Overview of Emerging Arboviruses

Ann M. Powers


Future Virology. 2009;4(4):391-401. 

In This Article

Factors Affecting Arboviral Emergence

Finding the answer to the simple question of what causes an arbovirus to 'emerge' is anything but straightforward, as there are undoubtedly a number of factors involved. The reason for any arboviral epidemic is most probably that a combination of multiple factors combines in precisely the right manner to allow the outbreak to occur. A few of these factors are outlined below. Understanding the interactions involved in the biology of the virus, hosts and ecology will hopefully lead to effective control and prevention strategies.

Since most arboviruses are zoonotic pathogens, the first logical place to look at in the emergence of a vector-borne epidemic is the ecological and environmental origin of the outbreak. For example, consider the environmental conditions that were present in Kenya leading up to the initiation of the CHIKV outbreak in 2004. A significant drought had occurred along the coast of Kenya, and some of the driest conditions since 1998 for parts of the coastal region were recorded.[95] Given that mosquitoes require an aquatic environment during their larval and pupal phases, these hot, dry conditions are counter intuitive for the emergence of a mosquito-borne epidemic. However, it may have been these exact features that led to the initiation of the outbreak. Owing to the drought conditions, water in storage vessels was kept in close association with human dwellings, and these vessels were replenished less frequently than normal. Therefore, the mosquito populations were functionally forced into close associations with people, perhaps establishing a dynamic for transmission that would otherwise not have been present. At the very least, this information has shown that there is a need for safe water storage in all conditions to limit the likelihood of generating large vector mosquito populations. Furthermore, it is important to consider that many of the epidemic vectors are peridomestic, naturally existing in close association with human hosts. The vectors of CHIKV, YFV and ZIKV all utilize human habitat to maintain their populations;[96–99] thus, general living conditions can contribute to providing one component necessary for arboviral transmission.

A second factor that certainly plays a role in the generation of arboviral outbreaks is the host status and herd immunity of the vertebrate hosts in affected areas. In two of the epidemic situations described previously, CHIKV in islands of the Indian Ocean, as well as ZIKV in Yap, there were functionally completely naive populations involved, as these outbreaks were the first ever recorded for those areas.[100] In island and other tropical populations where air conditioning and well-screened dwellings are not particularly common, there would be no functional barriers to infection for a significant number of inhabitants. This is reflected in the extremely high attack rates that were documented in Lamu, Comoros and Yap.[8,10] Even in areas where epidemics had previously occurred, such as India for CHIKV or Argentina for YFV, infrequent epidemics with significant interepidemic periods render entire young generations susceptible to arboviral infection.[16,101] By contrast, having control options such as highly effective vaccines readily available could rapidly alter the immune status of a population, thus modulating the magnitude of an outbreak.[102,103] The administration of over 12.4 million doses of YFV vaccine throughout affected areas of South American immunized a significant percentage of the population at risk, and most likely prevented outbreaks of much greater degree.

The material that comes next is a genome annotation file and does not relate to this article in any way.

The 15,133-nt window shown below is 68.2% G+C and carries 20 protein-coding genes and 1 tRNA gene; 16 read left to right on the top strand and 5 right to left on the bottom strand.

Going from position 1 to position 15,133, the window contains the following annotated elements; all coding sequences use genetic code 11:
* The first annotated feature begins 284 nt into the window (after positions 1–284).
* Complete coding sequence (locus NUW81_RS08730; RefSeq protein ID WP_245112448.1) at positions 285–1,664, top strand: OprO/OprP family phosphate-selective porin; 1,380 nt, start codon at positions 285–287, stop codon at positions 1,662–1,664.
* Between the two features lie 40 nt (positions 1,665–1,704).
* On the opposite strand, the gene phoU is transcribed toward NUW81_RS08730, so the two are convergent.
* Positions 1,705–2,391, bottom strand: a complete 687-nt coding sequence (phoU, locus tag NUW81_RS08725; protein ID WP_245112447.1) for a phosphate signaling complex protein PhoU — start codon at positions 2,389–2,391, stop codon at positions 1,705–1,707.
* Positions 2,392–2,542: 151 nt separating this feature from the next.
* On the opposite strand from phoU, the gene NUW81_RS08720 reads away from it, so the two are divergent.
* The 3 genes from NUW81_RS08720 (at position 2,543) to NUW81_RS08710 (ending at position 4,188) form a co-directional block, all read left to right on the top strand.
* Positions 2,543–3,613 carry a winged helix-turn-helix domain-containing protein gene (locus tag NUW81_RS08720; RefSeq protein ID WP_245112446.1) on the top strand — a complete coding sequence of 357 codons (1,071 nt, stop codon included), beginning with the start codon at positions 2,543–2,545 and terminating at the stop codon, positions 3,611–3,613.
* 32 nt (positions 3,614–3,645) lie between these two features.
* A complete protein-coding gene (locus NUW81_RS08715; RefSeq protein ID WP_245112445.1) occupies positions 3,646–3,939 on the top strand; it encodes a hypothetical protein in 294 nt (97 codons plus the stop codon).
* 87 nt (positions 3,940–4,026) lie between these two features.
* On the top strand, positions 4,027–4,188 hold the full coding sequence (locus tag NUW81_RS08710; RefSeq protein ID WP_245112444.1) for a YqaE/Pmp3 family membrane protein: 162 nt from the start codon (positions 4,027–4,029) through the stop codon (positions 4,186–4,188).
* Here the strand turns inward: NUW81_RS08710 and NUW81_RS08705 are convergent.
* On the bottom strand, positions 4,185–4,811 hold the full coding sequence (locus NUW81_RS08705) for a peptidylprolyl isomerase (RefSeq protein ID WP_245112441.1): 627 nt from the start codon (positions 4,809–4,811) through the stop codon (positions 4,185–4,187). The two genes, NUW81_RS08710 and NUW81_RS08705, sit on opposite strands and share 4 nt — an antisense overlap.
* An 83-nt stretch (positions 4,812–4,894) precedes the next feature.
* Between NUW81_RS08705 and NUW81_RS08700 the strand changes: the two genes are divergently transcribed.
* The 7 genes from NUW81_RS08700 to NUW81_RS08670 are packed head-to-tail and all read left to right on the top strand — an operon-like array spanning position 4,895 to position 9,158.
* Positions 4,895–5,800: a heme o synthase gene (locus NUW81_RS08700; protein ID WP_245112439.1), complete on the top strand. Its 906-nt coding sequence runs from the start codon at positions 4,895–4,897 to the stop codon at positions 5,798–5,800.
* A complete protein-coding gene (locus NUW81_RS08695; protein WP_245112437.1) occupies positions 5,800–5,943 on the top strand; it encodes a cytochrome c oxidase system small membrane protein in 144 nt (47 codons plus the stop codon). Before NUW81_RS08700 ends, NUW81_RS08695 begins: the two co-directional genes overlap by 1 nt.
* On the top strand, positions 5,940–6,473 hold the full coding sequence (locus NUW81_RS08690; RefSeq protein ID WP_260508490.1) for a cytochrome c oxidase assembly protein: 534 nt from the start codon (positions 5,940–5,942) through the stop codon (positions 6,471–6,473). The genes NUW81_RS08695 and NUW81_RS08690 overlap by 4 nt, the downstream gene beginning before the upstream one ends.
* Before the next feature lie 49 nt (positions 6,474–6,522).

Finally, the third component of the arboviral transmission cycle, the virus itself, must be considered when trying to determine the cause of emergence of an arboviral epidemic. As the arboviruses are virtually all RNA viruses lacking proofreading functions, genetic mutations would certainly be a possible reason for changes in virulence, epidemiology or vector competence. As noted previously, the finding of a point mutation in the CHIKV genome, which implicated adaptation to a secondary vector species of mosquitoes, may have contributed to the scope of the outbreak in La Reunion. These genetic laboratory studies of the virus are highly important; when mutations are found, they can be used not only to track the movement of viruses, but also to predict possible changes in the epidemiological patterns of an outbreak. For example, knowing whether viral strains containing a valine at a particular residue in the envelope glycoprotein are present in an area (such as Italy), where the only mosquitoes present are the 'alternate' vectors, is critical public health information.